The Premiere Pro Color Correction Protocol—Part 1

March 16, 2016

Learn how to use Premiere Pro Color Correction filters in a logical and organized method for any sized project. We start with contrast.


Series

Setting Contrast

In the last few months, events at home have my family paying particularly close attention to our nutrition and the quality of the foods we eat. As part of that ‘re-thinking’, we decided this week to add one glass of juice to our diet, every day. We’re not talking about a grocery store, juice-in-a-carton type of juice. We’re talking… go down to our local organic farmer (we have one living a mile away) and juicing up vegetables like Kale, Lemon, Ginger Root, Daikon Radish, Cucumber, Chard, Watercress… you get the idea.

But how do I know what combinations of Vegetables to blend with one another?

Should I just randomly slam these foods together in the juicer, or is there a method to the madness? For a few days, we Googled around, picked up a juicing book and came up with a plan of attack. But I noticed a funny thing as I did my research… in the nutritional space, it’s popular to use the marketing term Protocol as in ‘The 5 Day Juicing Protocol’ or ‘The Bone-Broth Protocol’.

It got me to thinking that my search of how to mix and match veggies for juicing isn’t much different from an editor’s search in how to mix and match color correction filters in Premiere Pro CC.

Next, I asked, if The 5-Day Juicing Protocol works as a title could The Premiere Pro CC Color Correction Protocol also work? So a quick Google search on the word protocol came up with this:

The Google Definition of the word 'Protocol'
The Google definition of the word ‘Protocol’

I personally like definition #3 for our purposes:

The Premiere Pro Color Correction Protocol is a formal record of scientific experimental observations

The beautiful thing about color correction is that the scientific experimental observations never end. Every project, every director, every DP and every editor have their own unique ways of capturing and ordering images, resulting in a unique ‘fingerprint’ for every project that walks in our door. But color correction has a method to its madness.

This Protocol is based on over two decades of experimental observations of how to ‘attack’ images when color correcting.

It offers solid, repeatable guidelines that are based in science (including how the human brain perceives images) but they also allow for a wide number of observational permutations. In other words, you’ll learn the basic rules of how to attack an image using specific color filters in Premiere Pro CC. You’ll learn a recommended ordering of filters and a workflow that helps you decide, ‘which move should I make first?’

You’ll also start to learn when to move from the ‘science’ of color correction to the ‘observations’ of color correction. I’m a big believer that we never become a slave to our instruments. They inform us. They guide us. But in the end, you’ll need to LOOK and observe and decide if the science is giving us the impact we want?

In this Insight, I’ll lay down guidelines for you to follow, with a few common variations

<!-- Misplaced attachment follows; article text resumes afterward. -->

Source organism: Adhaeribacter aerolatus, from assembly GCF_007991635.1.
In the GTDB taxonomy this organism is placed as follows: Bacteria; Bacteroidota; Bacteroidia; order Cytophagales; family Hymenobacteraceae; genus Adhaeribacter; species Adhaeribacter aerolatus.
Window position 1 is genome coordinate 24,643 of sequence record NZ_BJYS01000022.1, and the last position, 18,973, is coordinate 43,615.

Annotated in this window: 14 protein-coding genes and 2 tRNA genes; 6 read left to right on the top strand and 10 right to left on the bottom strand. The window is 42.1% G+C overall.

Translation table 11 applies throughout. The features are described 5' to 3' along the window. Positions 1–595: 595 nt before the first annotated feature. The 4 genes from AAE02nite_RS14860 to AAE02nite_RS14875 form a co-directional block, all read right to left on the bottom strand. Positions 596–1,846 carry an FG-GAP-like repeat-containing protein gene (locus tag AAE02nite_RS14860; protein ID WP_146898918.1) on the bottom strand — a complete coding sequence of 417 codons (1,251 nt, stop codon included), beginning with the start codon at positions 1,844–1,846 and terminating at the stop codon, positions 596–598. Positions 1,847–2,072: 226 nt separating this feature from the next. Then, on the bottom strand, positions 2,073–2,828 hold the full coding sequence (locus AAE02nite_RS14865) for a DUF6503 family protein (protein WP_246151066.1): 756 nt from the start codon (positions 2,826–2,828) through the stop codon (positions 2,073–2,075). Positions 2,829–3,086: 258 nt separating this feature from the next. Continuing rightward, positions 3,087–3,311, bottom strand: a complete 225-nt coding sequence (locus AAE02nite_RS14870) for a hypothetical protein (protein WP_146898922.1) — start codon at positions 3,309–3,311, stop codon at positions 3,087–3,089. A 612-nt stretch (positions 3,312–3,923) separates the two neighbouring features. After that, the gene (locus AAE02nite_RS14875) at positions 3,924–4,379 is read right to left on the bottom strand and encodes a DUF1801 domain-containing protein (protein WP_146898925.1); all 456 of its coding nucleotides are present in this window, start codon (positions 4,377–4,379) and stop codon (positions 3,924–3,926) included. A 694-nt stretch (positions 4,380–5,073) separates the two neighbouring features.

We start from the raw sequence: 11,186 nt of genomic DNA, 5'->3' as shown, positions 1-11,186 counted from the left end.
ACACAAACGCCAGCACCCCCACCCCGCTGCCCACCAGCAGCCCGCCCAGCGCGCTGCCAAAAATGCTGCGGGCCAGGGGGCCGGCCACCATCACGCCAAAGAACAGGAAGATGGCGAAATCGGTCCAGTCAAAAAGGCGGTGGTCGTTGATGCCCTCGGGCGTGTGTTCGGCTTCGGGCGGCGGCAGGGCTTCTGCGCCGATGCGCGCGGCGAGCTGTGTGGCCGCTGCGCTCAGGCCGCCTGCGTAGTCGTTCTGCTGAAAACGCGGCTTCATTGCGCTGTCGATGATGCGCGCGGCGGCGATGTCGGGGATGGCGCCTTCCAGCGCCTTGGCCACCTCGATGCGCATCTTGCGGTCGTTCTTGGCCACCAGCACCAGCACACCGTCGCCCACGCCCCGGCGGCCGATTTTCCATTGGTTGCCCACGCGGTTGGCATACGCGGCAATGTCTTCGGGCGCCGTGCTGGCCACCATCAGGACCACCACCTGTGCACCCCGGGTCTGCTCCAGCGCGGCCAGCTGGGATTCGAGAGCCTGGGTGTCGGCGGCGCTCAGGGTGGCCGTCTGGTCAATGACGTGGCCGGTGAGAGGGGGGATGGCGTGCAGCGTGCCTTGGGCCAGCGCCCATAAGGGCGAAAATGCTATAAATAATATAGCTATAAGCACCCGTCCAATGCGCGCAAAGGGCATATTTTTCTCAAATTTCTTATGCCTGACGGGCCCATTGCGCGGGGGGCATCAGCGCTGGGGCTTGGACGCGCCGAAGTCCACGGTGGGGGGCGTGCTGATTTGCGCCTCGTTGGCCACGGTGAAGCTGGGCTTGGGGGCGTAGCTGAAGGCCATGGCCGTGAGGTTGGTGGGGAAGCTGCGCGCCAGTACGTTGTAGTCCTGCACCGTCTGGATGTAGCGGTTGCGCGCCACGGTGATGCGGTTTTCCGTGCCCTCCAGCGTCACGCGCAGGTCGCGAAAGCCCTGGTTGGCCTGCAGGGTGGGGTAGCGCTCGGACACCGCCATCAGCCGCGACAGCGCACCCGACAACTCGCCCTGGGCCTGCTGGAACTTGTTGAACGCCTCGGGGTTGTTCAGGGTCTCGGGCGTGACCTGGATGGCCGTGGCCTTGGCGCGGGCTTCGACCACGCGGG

These variations are important, as I’m learning with juicing… some combinations of vegetables will have a different effect on the human body (based on the nutrients delivered) than another combination of vegetables. So it is with color correction… some combinations of filters are more effective depending on ‘what ails the image?’

In Part 2 we’ll take the Protocol further, looking at how ‘filter stacking’ is an essential key for quick, efficient color correcting in Premiere Pro CC.

Enjoy!

-pi

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Comments

5 thoughts on “The Premiere Pro Color Correction Protocol—Part 1”

  1. In Resolve it would be cool do an insight on using the group/timeline node graphs for consistency and maybe explore some best practices in using multiple node graphs. Like for example maybe putting grain on timeline level so you can disable all shots in one place etc.

  2. Just finished watching your latest video about color correcting protocols in PP. There’s no debating the implied stacking order. I am curious, however, how workflows may, or not, shift when using ACES. I’ve , lately, started using the ACES foundation in Resolve, as it seems to be pretty consistent in setting a baseline grade, and it does it quickly. Have you found ACES to fit into the category of LUT corrections, or does it change your protocols? In other words, is ACES just as “canned” as using a LUT, or does it have some adaptibility features that change according to some scene parameters?

    1. Well – if you’re on a production that understands ACES, you’re probably working at budget levels where principal photography is excellent and you’re getting very consistent images, day-to-day. I’ve found that as budgets go up, the time I spend on my ‘base grade’ and ‘shot matching’ drops dramatically. My guess, that’s what’s accounting for the consistency in your workflow.

      But ACES doesn’t inherently eliminate the need for initial evaluation of white/black points, saturation, color balance. It also doesn’t inherently solve shot matching issues. So the ‘stacked workflow’ – or as I call it, the ‘3-pass workflow’ – stays intact, even in ACES.

      I’m not sure… did I answer your question?

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